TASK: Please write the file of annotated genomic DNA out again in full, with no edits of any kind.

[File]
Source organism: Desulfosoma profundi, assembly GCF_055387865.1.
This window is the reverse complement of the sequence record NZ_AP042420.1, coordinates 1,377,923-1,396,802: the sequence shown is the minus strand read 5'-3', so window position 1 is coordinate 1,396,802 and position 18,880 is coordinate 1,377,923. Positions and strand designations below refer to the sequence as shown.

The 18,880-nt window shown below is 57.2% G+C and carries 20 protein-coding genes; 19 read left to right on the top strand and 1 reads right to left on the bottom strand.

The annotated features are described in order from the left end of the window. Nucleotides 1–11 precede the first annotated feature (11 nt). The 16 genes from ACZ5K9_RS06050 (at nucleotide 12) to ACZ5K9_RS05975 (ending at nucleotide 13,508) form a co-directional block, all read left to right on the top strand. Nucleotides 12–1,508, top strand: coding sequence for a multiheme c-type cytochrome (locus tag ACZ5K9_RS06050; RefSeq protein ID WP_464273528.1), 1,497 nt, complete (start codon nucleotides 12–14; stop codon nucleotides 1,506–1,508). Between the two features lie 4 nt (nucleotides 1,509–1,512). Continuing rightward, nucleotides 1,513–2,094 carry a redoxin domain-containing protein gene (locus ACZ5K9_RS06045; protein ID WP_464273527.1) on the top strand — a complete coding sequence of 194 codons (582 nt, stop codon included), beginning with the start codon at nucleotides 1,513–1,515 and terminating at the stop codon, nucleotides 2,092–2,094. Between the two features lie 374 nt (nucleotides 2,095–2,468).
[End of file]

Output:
Source organism: Desulfosoma profundi, assembly GCF_055387865.1.
This window is the reverse complement of the sequence record NZ_AP042420.1, coordinates 1,377,923-1,396,802: the sequence shown is the minus strand read 5'-3', so window position 1 is coordinate 1,396,802 and position 18,880 is coordinate 1,377,923. Positions and strand designations below refer to the sequence as shown.

The 18,880-nt window shown below is 57.2% G+C and carries 20 protein-coding genes; 19 read left to right on the top strand and 1 reads right to left on the bottom strand.

The annotated features are described in order from the left end of the window. Nucleotides 1–11 precede the first annotated feature (11 nt). The 16 genes from ACZ5K9_RS06050 (at nucleotide 12) to ACZ5K9_RS05975 (ending at nucleotide 13,508) form a co-directional block, all read left to right on the top strand. Nucleotides 12–1,508, top strand: coding sequence for a multiheme c-type cytochrome (locus tag ACZ5K9_RS06050; RefSeq protein ID WP_464273528.1), 1,497 nt, complete (start codon nucleotides 12–14; stop codon nucleotides 1,506–1,508). Between the two features lie 4 nt (nucleotides 1,509–1,512). Continuing rightward, nucleotides 1,513–2,094 carry a redoxin domain-containing protein gene (locus ACZ5K9_RS06045; protein ID WP_464273527.1) on the top strand — a complete coding sequence of 194 codons (582 nt, stop codon included), beginning with the start codon at nucleotides 1,513–1,515 and terminating at the stop codon, nucleotides 2,092–2,094. Between the two features lie 374 nt (nucleotides 2,095–2,468).